Scleroderma renal crisis is characterized by accelerated hypertension along with acute renal failure. Patients with diffuse cutaneous systemic sclerosis and rapidly progressive skin disease have been seen to predispose to SRC. Pericardial effusion, cardiac insufficiency, and new cardiac events are considered as imminent risk factors in the development of SRC.[3]

As per literature, a confirmatory diagnosis of SRC cannot be made without renal biopsy unless the patient has full-blown typical clinical features without any other overlapping CTDs.[4] Primary small vessel changes predominate over glomerular changes in SRC.[5] Early vascular changes manifest as myxoid material accumulation in the intima, thrombosis and/or fibrinoid necrosis. Onion skin-like lesion due to fibro intimal sclerosis with or without adventitial fibrosis is a manifestation of ongoing damage. A significant increase in arterial fibro intimal thickening was noted in SSC patients even in the absence of SRC and thus help in early diagnosis.

There is a spectrum of disorders, which presents with microangiopathic hemolytic anemia, which includes thrombotic thrombocytopenic purpura (TTP), hemolytic uremic syndrome (HUS), scleroderma renal crisis (SRC), antiphospholipid antibody syndrome (APS), and preeclampsia[6] Hence, differentiating them is of extreme importance for the commencement of treatment. APLA usually presents in a postpartum female, whereas atypical HUS is more prevalent in childhood than adulthood. Ancillary investigations like low level of a disintegrin and metalloprotease with thrombospondin type I domain 13 (ADAMTS13) in thrombotic thrombocytopenic purpura (TTP), high titers of anti-Ro and La antibody in SRC, and abnormalities of complement alternative pathway in atypical hemolytic uremic syndrome (HUS) helps to confirm the diagnosis.

An early accurate diagnosis helps in the aggressive and timely commencement of angiotensin converting enzyme inhibitors (ACEi), which improves renal outcome as well as leads to regression of dermatological manifestations. But around 40% of cases may still require dialysis as advanced tissue destruction may occur long before the diagnosis is made.[7] Due to defective immunity and immunosuppressive medication, patients may acquire tuberculosis infection.[8] Sterile pyuria may be the presenting features.[9]

Renal biopsy specimens with adequate numbers of glomeruli and vessels of all calibers are generally useful to identify aforesaid histopathological changes and thus help to establish a definite diagnosis.

Declaration of patient consent

The authors certify that they have obtained all appropriate patient consent forms. In the form the patient(s) has/have given his/her/their consent for his/her/their images and other clinical information to be reported in the journal. The patients understand that their names and initials will not be published and due efforts will be made to conceal their identity, but anonymity cannot be guaranteed.

Financial support and sponsorship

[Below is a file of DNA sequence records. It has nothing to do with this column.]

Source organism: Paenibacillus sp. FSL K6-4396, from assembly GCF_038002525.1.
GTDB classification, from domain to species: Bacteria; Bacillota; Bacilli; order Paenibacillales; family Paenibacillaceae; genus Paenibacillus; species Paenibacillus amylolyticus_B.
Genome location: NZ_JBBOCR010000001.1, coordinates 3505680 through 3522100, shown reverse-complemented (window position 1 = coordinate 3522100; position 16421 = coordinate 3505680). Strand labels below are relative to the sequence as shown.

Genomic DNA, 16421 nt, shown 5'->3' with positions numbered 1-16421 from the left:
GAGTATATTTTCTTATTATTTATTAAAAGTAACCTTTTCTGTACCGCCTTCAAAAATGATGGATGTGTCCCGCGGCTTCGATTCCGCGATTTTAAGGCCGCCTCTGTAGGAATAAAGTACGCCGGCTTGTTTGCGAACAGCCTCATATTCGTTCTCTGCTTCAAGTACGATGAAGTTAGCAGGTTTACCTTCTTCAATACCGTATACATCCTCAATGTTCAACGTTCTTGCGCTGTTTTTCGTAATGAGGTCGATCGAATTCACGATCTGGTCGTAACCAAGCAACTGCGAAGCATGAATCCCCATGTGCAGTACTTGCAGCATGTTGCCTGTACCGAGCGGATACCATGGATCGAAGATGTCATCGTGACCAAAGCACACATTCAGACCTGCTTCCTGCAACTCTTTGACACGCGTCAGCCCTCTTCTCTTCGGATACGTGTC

Department of Nephrology.

Conflicts of interest

There are no conflicts of interest.



 
   References Top

1.
Iaccarino L, Gatto M, Bettio S, Caso F, Rampudda M, Zen M, et al.Overlap connective tissue disease syndromes. Autoimmun Rev 2013;12:363-73.  Back to cited text no. 1
    
2.
Lockshin MD, Levine AB, Arkan D. Patients with overlapautoimmune disease differ from those with 'pure' disease.Lupus Sci Med 2015;2:e000084.  Back to cited text no. 2
    
3.
Batal I, Domsic RT, Medsger TA, BastackyS.Scleroderma renal crisis: A pathology perspective. Int J Rheumatol2010;2010:543704.  Back to cited text no. 3
    
4.
Lewandowski B, Domyslawska I, Klimiuk PA, Sierakowski S. Kidney crisis in systemic sclerosis. RoczAkad Med Bialymst 2005;50(Suppl 1):294-6.  Back to cited text no. 4
    
5.
Batal I, Domsic RT, Shafer A, Medsger TA Jr, Kiss LP, Randhawa P, et al. Renal biopsy findings predicting outcome in scleroderma renal crisis. Hum Pathol2009;40:332-40.  Back to cited text no. 5
    
6.
Abudiab M, Krause ML, Fidler ME, Nath KA, Norby SM. Differentiatingscleroderma renal crisis from other causes of thrombotic microangiopathy in a postpartum patient. Clin Nephrol 2013;80:293-7.  Back to cited text no. 6
    
7.
Steen VD. Scleroderma renal crisis. Rheum Dis Clin North Am 2003;29:315-33.  Back to cited text no. 7
    
8.
Ou SM, Fan WC, Cho KT, Yeh CM, Su? VYF, Hung MH, et al. Systemic sclerosis & the risk of tuberculosis. J Rheumatol 2014;41:1662-9.  Back to cited text no. 8
    
9.
Jagtap SV, Nikumbh DB, Kanetkar S, Agarwal R, Khatib V.Classical renal tuberculosis presented as recurrent sterile pyuria and end stage kidney. Int J Health Sci Res 2012:2;127-32.  Back to cited text no. 9
    

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Correspondence Address:
Moumita Sengupta
244 AJC Bose Road, Kolkata - 700 020, West Bengal
India
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Source of Support: None, Conflict of Interest: None


DOI: 10.4103/IJPM.IJPM_740_19